The Aisle Seat - Movie Reviews by Mike McGranaghan
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THE AISLE SEAT - by Mike McGranaghan


Mary Poppins Returns

My assumption is that many people will like Mary Poppins Returns a lot more than I did. But there are others who will agree with me, because not everyone is going to buy what's being sold here. Any way you look at it, this is designed to be a big, crowd-pleasing blockbuster. No expense has been spared in that regard. The money, as they say, is all up on the screen. What's distressing is that there isn't much else to it. For all the attempts to create enchantment, Mary Poppins Returns is a shockingly soulless affair.

Ben Wishaw plays Michael Banks. His wife has died and he now stands to lose the house where he lives with his three children, John (Nathanael Saleh), Georgie (Joel Dawson), and Annabel (Pixie Davies). Michael's sister Jane (Emily Mortimer) tries to offer support, but there's only so much she can do. True help arrives in the guise of his former nanny, Mary Poppins (Emily Blunt), who flies down from the sky one day on a kite. She helps tend to the children, while Michael tries to find the missing stock certificate that could get his debt erased. Lin-Manuel Miranda co-stars as Jack, a lamplighter who grows close to the family, Jane in particular.

Mary Poppins Begins starts off pleasantly enough. The dire stakes for the Banks family are established early on, and the appearance of Mary promises a spoonful of sugar to help that medicine go down. In the film's first big musical number, she helps the children take a bath. They all dive into a tub full of bubbles, ending up in a large body of water filled with over-sized bath toys and dolphins who jump over their boat. Visually, the sequence is a treat, conveying a sense of wonder as the nanny shows the happily-dirty children that bathing can be fun.

Then a troubling thing happens. The movie tries to outdo that scene with the next musical number, which involves mixing live-action and hand-drawn animation. The third one tries to outdo the second. The fourth tries to outdo the third, and so on. Under the direction of Rob Marshall (Into the Woods), the picture is so intent on shoving its "magical" quality down your throat that it becomes rather annoying after a while.

Bigger is not always better. Whereas the bath sequence played on a whimsical vibe between Mary and the Banks children, the subsequent ones have little, if any, genuine relevance to the plot. It feels as though the emphasis was on imagining the most elaborate scenes possible, then forcing them in, like a square peg being shoved into a round hole. By the time Meryl Streep shows up -- wearing a costume that's Johnny Depp-ish in its weirdness -- for a cameo as Mary's cousin who lives in an upside-down world, the heart of the story seems utterly lost. And there's still another hour to go! Bland songs that lack memorability only contribute to the problem.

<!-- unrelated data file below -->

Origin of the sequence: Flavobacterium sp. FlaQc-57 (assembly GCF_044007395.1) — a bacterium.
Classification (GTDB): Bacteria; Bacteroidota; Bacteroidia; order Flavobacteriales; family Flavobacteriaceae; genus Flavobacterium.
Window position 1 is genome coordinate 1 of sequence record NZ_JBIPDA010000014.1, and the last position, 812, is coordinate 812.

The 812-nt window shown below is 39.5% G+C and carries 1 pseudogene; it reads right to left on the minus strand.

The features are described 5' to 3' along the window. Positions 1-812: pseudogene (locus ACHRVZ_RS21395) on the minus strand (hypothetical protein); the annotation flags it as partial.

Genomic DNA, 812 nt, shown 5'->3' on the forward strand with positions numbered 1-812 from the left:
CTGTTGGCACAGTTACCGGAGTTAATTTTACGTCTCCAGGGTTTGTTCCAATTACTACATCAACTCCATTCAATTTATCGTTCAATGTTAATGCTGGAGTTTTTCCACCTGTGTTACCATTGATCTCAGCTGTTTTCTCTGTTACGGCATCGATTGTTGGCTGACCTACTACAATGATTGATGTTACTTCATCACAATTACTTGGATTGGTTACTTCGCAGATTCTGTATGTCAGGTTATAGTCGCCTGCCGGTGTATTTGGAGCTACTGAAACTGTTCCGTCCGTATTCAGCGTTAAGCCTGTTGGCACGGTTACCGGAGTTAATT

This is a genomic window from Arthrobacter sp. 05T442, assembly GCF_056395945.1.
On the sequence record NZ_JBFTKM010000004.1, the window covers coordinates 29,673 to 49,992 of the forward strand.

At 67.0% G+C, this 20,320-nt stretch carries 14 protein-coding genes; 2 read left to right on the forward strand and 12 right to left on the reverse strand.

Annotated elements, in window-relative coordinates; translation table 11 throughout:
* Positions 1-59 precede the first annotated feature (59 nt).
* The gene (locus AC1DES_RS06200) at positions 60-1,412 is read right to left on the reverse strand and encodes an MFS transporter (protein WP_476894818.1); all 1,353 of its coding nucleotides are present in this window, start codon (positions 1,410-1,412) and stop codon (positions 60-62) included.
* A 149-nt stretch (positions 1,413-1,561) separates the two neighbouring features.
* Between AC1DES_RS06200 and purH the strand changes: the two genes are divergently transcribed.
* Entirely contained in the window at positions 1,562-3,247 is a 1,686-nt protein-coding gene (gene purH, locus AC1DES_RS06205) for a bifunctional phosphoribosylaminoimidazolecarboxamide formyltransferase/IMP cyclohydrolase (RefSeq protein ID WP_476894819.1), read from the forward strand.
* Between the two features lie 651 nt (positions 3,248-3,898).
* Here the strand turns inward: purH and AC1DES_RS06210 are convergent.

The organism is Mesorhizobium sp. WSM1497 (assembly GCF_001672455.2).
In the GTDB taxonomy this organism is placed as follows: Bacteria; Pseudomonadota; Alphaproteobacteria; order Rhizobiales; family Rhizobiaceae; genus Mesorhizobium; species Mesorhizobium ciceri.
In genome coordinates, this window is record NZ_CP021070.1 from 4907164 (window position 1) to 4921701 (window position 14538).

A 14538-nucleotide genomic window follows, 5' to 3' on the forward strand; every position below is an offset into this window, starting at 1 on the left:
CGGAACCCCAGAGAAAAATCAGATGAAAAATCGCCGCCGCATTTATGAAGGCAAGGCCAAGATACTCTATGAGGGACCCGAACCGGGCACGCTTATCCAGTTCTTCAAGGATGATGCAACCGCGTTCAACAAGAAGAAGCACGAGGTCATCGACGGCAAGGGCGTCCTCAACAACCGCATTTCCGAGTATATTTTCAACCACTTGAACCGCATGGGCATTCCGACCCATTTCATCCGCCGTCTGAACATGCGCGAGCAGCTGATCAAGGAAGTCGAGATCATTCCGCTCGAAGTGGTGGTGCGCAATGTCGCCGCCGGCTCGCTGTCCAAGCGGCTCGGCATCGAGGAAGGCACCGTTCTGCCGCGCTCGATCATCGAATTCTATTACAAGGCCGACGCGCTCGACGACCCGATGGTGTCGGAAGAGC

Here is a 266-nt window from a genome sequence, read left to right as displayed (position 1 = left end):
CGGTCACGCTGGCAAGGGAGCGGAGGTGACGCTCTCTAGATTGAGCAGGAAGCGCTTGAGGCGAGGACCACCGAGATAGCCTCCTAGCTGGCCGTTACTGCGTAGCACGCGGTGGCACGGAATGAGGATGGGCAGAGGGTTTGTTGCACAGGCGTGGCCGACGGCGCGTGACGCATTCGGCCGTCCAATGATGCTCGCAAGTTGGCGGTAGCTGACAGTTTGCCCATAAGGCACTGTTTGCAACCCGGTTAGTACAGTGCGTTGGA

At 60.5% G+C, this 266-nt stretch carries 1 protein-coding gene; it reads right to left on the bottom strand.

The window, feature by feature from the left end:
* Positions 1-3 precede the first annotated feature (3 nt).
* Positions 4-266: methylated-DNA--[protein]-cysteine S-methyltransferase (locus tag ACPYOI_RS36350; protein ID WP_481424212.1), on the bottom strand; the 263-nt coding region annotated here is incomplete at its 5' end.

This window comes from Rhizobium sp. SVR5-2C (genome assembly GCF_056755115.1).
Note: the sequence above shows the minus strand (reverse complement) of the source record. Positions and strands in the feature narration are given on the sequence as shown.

Non-musical scenes similarly become needlessly complex and showy. In spots, this creates noticeable gaps in logic. During one climactic scene, Jack and his fellow lamplighters put themselves in grave danger to help the Banks family, while Mary watches. When they are unable to succeed, she simply uses her magic to solve the problem. Why didn't she do that in the first place? The answer is sadly obvious -- it would have deprived Mary Poppins Returns of another chance to "dazzle" you with its scope.

Watching a movie whose energy level is on 10 the whole time proves exhausting. Nothing is simple. Every moment, every shot, every visual effect has been crafted to blow the audience's mind. Viewers who crave the emotional ebb and flow that is inherent in the best storytelling will find that Mary Poppins Returns wears out its welcome.

In all fairness, good qualities are present. Emily Blunt is outstanding as Mary, recapturing the vibe Julie Andrews originally brought to the role without doing a direct imitation. She's always fun to watch. Wishaw and Miranda do fine supporting work. Leaving aside its betrayal of the central tale, the production is very accomplished from a technical standpoint. It looks impressive, with gorgeous cinematography and seamless effects.

The 1964 Mary Poppins is certainly beloved for its wondrous nature. However, it served something bigger, namely addressing how the nanny taught her charges to use the power of imagination while simultaneously improving the relationship with their father. Mary Poppins Returns is only interested in the wondrous part, with which it repeatedly bludgeons the audience.

( 1/2 out of four)

Mary Poppins Returns is rated PG for some mild thematic elements and brief action . The running time is 2 hours and 10 minutes.

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